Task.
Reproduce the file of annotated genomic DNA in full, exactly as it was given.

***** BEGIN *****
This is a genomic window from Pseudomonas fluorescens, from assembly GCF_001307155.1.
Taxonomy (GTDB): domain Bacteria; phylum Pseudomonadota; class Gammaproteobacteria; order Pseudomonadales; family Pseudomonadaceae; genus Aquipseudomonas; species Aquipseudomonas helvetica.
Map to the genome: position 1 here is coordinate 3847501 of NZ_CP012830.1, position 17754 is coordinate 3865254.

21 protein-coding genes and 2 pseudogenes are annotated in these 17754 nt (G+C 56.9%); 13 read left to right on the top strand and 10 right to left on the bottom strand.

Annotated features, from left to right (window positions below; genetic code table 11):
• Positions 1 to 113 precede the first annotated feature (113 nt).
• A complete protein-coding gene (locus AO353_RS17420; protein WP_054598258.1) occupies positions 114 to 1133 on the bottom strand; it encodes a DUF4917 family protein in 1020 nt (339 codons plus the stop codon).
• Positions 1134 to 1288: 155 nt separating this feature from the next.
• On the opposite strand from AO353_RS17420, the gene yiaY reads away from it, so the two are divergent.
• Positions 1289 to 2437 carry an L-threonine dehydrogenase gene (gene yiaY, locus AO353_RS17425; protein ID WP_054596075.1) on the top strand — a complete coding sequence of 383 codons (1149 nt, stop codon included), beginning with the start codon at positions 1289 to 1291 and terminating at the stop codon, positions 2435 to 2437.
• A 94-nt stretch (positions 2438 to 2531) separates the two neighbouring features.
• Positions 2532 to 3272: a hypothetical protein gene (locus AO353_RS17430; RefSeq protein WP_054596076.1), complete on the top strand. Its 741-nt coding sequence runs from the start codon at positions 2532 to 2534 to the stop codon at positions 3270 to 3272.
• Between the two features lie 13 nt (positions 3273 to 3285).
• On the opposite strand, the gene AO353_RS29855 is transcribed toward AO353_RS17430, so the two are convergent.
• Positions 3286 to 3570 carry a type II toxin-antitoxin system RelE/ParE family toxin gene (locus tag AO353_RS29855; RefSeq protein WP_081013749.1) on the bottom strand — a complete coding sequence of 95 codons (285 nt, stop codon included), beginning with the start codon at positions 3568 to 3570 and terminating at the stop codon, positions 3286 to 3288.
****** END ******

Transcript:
This is a genomic window from Pseudomonas fluorescens, from assembly GCF_001307155.1.
Taxonomy (GTDB): domain Bacteria; phylum Pseudomonadota; class Gammaproteobacteria; order Pseudomonadales; family Pseudomonadaceae; genus Aquipseudomonas; species Aquipseudomonas helvetica.
Map to the genome: position 1 here is coordinate 3847501 of NZ_CP012830.1, position 17754 is coordinate 3865254.

21 protein-coding genes and 2 pseudogenes are annotated in these 17754 nt (G+C 56.9%); 13 read left to right on the top strand and 10 right to left on the bottom strand.

Annotated features, from left to right (window positions below; genetic code table 11):
• Positions 1 to 113 precede the first annotated feature (113 nt).
• A complete protein-coding gene (locus AO353_RS17420; protein WP_054598258.1) occupies positions 114 to 1133 on the bottom strand; it encodes a DUF4917 family protein in 1020 nt (339 codons plus the stop codon).
• Positions 1134 to 1288: 155 nt separating this feature from the next.
• On the opposite strand from AO353_RS17420, the gene yiaY reads away from it, so the two are divergent.
• Positions 1289 to 2437 carry an L-threonine dehydrogenase gene (gene yiaY, locus AO353_RS17425; protein ID WP_054596075.1) on the top strand — a complete coding sequence of 383 codons (1149 nt, stop codon included), beginning with the start codon at positions 1289 to 1291 and terminating at the stop codon, positions 2435 to 2437.
• A 94-nt stretch (positions 2438 to 2531) separates the two neighbouring features.
• Positions 2532 to 3272: a hypothetical protein gene (locus AO353_RS17430; RefSeq protein WP_054596076.1), complete on the top strand. Its 741-nt coding sequence runs from the start codon at positions 2532 to 2534 to the stop codon at positions 3270 to 3272.
• Between the two features lie 13 nt (positions 3273 to 3285).
• On the opposite strand, the gene AO353_RS29855 is transcribed toward AO353_RS17430, so the two are convergent.
• Positions 3286 to 3570 carry a type II toxin-antitoxin system RelE/ParE family toxin gene (locus tag AO353_RS29855; RefSeq protein WP_081013749.1) on the bottom strand — a complete coding sequence of 95 codons (285 nt, stop codon included), beginning with the start codon at positions 3568 to 3570 and terminating at the stop codon, positions 3286 to 3288.